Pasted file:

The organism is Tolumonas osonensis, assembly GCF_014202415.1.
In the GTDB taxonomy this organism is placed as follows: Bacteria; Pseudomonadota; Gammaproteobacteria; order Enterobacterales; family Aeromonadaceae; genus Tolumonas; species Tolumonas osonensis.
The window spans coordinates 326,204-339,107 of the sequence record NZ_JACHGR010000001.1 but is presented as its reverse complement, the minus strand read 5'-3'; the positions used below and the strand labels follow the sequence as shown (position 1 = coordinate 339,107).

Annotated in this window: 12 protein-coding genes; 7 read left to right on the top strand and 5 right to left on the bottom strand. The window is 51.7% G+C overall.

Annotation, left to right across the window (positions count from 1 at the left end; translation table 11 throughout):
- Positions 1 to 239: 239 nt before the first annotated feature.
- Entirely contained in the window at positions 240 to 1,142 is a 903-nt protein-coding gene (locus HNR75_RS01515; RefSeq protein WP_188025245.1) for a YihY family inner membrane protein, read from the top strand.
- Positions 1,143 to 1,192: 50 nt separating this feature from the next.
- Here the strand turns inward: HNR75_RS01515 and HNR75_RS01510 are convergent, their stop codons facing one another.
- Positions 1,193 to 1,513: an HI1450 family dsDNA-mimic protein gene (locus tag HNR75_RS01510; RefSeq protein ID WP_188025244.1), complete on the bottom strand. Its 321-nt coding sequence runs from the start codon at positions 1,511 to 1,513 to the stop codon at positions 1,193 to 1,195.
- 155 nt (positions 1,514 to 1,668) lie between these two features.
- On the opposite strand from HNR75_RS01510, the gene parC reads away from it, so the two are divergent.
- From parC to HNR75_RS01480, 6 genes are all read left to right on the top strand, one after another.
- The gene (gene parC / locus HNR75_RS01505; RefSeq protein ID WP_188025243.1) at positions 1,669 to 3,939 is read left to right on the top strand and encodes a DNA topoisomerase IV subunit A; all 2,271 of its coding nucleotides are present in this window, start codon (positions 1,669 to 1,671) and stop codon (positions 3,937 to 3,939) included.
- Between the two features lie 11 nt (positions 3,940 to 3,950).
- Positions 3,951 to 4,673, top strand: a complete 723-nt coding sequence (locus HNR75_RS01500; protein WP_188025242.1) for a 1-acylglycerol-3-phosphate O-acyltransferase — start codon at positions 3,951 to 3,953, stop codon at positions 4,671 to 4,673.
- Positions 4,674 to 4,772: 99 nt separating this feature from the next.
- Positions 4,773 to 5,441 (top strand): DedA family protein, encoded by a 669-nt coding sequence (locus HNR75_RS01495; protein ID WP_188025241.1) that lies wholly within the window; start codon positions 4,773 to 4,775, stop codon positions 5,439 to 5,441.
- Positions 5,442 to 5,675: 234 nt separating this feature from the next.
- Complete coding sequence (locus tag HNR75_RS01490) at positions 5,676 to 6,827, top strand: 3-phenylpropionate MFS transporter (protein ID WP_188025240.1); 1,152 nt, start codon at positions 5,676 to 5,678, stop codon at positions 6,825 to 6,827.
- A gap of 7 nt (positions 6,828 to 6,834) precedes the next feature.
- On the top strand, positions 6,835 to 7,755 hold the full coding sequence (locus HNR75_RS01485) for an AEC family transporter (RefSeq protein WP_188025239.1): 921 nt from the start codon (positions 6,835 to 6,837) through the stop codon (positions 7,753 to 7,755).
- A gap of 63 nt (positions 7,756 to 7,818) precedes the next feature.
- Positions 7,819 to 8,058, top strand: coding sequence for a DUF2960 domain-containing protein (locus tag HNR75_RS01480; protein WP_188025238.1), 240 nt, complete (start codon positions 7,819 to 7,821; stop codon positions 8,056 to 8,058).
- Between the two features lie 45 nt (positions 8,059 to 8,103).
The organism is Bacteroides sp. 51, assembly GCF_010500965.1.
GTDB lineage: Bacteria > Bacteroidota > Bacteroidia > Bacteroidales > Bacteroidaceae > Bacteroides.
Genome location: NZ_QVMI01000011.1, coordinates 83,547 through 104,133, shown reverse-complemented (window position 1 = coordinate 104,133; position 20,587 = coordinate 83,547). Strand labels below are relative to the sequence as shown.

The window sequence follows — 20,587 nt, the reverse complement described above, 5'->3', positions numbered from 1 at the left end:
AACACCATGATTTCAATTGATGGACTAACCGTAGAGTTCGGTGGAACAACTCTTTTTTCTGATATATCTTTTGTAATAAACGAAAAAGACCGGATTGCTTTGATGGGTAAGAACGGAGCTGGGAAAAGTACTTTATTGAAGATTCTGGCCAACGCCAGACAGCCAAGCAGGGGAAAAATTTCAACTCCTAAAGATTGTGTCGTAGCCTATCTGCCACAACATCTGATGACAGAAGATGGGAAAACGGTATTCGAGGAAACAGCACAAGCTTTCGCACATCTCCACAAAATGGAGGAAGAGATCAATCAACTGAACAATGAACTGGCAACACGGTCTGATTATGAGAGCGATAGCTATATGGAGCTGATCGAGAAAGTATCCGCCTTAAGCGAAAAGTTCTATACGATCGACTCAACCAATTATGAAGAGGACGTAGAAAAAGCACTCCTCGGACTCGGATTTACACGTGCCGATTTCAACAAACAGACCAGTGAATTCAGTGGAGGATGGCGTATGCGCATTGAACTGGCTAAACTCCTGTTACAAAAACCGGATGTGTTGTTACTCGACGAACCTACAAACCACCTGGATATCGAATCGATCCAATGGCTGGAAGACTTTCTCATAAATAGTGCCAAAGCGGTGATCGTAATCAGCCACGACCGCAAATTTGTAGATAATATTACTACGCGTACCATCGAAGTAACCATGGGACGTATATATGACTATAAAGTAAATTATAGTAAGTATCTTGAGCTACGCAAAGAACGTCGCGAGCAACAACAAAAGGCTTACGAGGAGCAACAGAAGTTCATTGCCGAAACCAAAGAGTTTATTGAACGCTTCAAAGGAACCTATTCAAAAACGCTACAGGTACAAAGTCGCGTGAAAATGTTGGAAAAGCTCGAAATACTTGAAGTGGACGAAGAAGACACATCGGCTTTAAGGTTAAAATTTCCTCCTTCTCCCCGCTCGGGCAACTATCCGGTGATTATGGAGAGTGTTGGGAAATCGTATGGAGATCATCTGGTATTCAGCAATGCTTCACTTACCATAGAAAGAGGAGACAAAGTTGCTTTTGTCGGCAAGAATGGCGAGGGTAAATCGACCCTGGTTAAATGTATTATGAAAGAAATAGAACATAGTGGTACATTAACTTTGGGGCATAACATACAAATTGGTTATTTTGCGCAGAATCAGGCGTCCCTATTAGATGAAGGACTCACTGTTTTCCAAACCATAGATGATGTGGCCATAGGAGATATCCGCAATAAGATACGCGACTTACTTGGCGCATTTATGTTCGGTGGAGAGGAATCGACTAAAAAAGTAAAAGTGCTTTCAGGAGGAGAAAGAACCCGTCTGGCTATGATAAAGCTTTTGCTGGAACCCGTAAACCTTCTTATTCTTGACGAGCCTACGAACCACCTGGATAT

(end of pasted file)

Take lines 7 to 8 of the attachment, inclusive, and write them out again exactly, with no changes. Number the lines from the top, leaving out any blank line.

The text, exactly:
- Entirely contained in the window at positions 240 to 1,142 is a 903-nt protein-coding gene (locus HNR75_RS01515; RefSeq protein WP_188025245.1) for a YihY family inner membrane protein, read from the top strand.
- Positions 1,143 to 1,192: 50 nt separating this feature from the next.